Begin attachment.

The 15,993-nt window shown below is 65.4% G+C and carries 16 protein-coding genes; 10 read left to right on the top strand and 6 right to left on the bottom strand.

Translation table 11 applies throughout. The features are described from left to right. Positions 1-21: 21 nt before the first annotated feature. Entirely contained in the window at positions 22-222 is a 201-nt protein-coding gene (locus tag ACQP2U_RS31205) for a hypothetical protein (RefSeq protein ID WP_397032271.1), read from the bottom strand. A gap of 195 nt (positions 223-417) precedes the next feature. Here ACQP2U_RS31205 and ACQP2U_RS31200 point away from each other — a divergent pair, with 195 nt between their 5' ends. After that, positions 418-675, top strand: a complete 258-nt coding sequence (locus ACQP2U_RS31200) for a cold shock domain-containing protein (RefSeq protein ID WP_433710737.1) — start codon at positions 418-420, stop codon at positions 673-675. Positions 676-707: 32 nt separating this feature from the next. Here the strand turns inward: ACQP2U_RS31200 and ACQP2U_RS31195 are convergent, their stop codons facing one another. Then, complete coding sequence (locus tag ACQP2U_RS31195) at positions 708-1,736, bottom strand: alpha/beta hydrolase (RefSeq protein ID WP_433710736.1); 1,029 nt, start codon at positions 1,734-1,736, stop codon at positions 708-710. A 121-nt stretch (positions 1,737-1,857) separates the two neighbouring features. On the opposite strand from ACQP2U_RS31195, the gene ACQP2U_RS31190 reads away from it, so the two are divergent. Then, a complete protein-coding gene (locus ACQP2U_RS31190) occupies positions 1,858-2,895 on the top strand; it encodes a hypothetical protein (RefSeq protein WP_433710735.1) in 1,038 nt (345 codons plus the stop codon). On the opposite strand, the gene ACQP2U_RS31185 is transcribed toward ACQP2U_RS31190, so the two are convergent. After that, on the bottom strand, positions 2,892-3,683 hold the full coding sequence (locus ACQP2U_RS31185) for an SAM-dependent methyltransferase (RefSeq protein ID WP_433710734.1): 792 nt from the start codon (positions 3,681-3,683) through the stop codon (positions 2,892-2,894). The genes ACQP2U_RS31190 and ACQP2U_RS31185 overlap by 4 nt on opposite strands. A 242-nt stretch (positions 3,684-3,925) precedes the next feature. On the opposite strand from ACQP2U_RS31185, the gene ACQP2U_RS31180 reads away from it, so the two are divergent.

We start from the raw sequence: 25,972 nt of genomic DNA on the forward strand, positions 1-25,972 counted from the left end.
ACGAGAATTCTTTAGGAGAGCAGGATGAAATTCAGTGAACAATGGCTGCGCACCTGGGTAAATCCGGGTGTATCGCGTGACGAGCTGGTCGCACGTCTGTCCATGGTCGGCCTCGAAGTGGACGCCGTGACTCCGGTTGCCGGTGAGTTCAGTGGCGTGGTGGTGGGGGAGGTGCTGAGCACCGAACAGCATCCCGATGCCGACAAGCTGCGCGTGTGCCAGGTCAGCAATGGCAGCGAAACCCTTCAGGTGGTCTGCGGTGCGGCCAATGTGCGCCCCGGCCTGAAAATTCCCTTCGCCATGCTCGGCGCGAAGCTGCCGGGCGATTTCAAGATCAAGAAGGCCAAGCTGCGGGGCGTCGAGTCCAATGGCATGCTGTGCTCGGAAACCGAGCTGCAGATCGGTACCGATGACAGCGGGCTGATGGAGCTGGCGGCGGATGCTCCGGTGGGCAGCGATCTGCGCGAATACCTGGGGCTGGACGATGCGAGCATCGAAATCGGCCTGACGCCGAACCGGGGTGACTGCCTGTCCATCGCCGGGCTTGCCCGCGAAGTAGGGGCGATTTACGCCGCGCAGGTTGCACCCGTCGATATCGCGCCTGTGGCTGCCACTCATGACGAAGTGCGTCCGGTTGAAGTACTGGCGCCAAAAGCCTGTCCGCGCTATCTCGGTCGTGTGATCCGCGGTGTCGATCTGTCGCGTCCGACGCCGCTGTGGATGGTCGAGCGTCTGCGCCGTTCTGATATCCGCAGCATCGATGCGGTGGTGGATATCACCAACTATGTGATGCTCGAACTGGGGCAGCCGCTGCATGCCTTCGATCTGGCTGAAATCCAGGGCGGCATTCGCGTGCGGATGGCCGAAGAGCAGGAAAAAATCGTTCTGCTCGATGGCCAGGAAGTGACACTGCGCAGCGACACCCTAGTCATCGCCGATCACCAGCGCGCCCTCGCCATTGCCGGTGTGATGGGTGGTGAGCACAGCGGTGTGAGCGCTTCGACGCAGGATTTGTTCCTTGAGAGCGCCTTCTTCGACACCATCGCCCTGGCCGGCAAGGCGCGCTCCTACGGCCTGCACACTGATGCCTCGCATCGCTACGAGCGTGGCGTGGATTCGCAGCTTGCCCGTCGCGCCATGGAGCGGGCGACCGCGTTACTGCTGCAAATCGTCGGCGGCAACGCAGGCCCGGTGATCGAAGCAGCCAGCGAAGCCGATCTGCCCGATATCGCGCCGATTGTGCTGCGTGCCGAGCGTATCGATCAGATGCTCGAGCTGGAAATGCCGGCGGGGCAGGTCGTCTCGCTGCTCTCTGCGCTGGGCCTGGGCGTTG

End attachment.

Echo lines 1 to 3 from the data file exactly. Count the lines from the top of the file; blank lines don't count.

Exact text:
The 15,993-nt window shown below is 65.4% G+C and carries 16 protein-coding genes; 10 read left to right on the top strand and 6 right to left on the bottom strand.

Translation table 11 applies throughout. The features are described from left to right. Positions 1-21: 21 nt before the first annotated feature. Entirely contained in the window at positions 22-222 is a 201-nt protein-coding gene (locus tag ACQP2U_RS31205) for a hypothetical protein (RefSeq protein ID WP_397032271.1), read from the bottom strand. A gap of 195 nt (positions 223-417) precedes the next feature. Here ACQP2U_RS31205 and ACQP2U_RS31200 point away from each other — a divergent pair, with 195 nt between their 5' ends. After that, positions 418-675, top strand: a complete 258-nt coding sequence (locus ACQP2U_RS31200) for a cold shock domain-containing protein (RefSeq protein ID WP_433710737.1) — start codon at positions 418-420, stop codon at positions 673-675. Positions 676-707: 32 nt separating this feature from the next. Here the strand turns inward: ACQP2U_RS31200 and ACQP2U_RS31195 are convergent, their stop codons facing one another. Then, complete coding sequence (locus tag ACQP2U_RS31195) at positions 708-1,736, bottom strand: alpha/beta hydrolase (RefSeq protein ID WP_433710736.1); 1,029 nt, start codon at positions 1,734-1,736, stop codon at positions 708-710. A 121-nt stretch (positions 1,737-1,857) separates the two neighbouring features. On the opposite strand from ACQP2U_RS31195, the gene ACQP2U_RS31190 reads away from it, so the two are divergent. Then, a complete protein-coding gene (locus ACQP2U_RS31190) occupies positions 1,858-2,895 on the top strand; it encodes a hypothetical protein (RefSeq protein WP_433710735.1) in 1,038 nt (345 codons plus the stop codon). On the opposite strand, the gene ACQP2U_RS31185 is transcribed toward ACQP2U_RS31190, so the two are convergent. After that, on the bottom strand, positions 2,892-3,683 hold the full coding sequence (locus ACQP2U_RS31185) for an SAM-dependent methyltransferase (RefSeq protein ID WP_433710734.1): 792 nt from the start codon (positions 3,681-3,683) through the stop codon (positions 2,892-2,894). The genes ACQP2U_RS31190 and ACQP2U_RS31185 overlap by 4 nt on opposite strands. A 242-nt stretch (positions 3,684-3,925) precedes the next feature. On the opposite strand from ACQP2U_RS31185, the gene ACQP2U_RS31180 reads away from it, so the two are divergent.

We start from the raw sequence: 25,972 nt of genomic DNA on the forward strand, positions 1-25,972 counted from the left end.